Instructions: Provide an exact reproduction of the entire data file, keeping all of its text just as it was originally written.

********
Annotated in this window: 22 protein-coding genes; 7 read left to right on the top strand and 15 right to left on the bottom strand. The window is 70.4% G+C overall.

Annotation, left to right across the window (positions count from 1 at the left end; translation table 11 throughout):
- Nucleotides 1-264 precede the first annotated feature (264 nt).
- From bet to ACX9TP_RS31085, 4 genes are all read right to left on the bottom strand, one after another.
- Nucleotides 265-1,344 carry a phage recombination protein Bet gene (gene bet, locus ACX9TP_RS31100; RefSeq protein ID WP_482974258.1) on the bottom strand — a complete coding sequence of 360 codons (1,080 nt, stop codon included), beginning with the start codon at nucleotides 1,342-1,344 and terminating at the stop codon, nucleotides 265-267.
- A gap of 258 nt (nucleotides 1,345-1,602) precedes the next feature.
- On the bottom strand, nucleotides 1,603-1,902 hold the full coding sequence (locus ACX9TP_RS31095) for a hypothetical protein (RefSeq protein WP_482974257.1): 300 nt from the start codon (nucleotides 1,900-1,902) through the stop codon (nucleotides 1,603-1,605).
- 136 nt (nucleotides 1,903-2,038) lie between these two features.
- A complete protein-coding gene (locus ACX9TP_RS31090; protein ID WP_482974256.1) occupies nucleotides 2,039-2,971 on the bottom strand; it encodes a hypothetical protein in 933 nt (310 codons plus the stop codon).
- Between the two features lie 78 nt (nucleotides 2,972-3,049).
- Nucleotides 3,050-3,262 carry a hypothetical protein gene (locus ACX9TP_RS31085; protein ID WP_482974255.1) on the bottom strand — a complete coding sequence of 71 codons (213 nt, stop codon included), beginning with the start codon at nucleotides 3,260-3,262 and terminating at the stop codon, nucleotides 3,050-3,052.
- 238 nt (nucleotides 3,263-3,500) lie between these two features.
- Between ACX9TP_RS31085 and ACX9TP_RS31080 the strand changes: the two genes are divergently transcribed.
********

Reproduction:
Annotated in this window: 22 protein-coding genes; 7 read left to right on the top strand and 15 right to left on the bottom strand. The window is 70.4% G+C overall.

Annotation, left to right across the window (positions count from 1 at the left end; translation table 11 throughout):
- Nucleotides 1-264 precede the first annotated feature (264 nt).
- From bet to ACX9TP_RS31085, 4 genes are all read right to left on the bottom strand, one after another.
- Nucleotides 265-1,344 carry a phage recombination protein Bet gene (gene bet, locus ACX9TP_RS31100; RefSeq protein ID WP_482974258.1) on the bottom strand — a complete coding sequence of 360 codons (1,080 nt, stop codon included), beginning with the start codon at nucleotides 1,342-1,344 and terminating at the stop codon, nucleotides 265-267.
- A gap of 258 nt (nucleotides 1,345-1,602) precedes the next feature.
- On the bottom strand, nucleotides 1,603-1,902 hold the full coding sequence (locus ACX9TP_RS31095) for a hypothetical protein (RefSeq protein WP_482974257.1): 300 nt from the start codon (nucleotides 1,900-1,902) through the stop codon (nucleotides 1,603-1,605).
- 136 nt (nucleotides 1,903-2,038) lie between these two features.
- A complete protein-coding gene (locus ACX9TP_RS31090; protein ID WP_482974256.1) occupies nucleotides 2,039-2,971 on the bottom strand; it encodes a hypothetical protein in 933 nt (310 codons plus the stop codon).
- Between the two features lie 78 nt (nucleotides 2,972-3,049).
- Nucleotides 3,050-3,262 carry a hypothetical protein gene (locus ACX9TP_RS31085; protein ID WP_482974255.1) on the bottom strand — a complete coding sequence of 71 codons (213 nt, stop codon included), beginning with the start codon at nucleotides 3,260-3,262 and terminating at the stop codon, nucleotides 3,050-3,052.
- 238 nt (nucleotides 3,263-3,500) lie between these two features.
- Between ACX9TP_RS31085 and ACX9TP_RS31080 the strand changes: the two genes are divergently transcribed.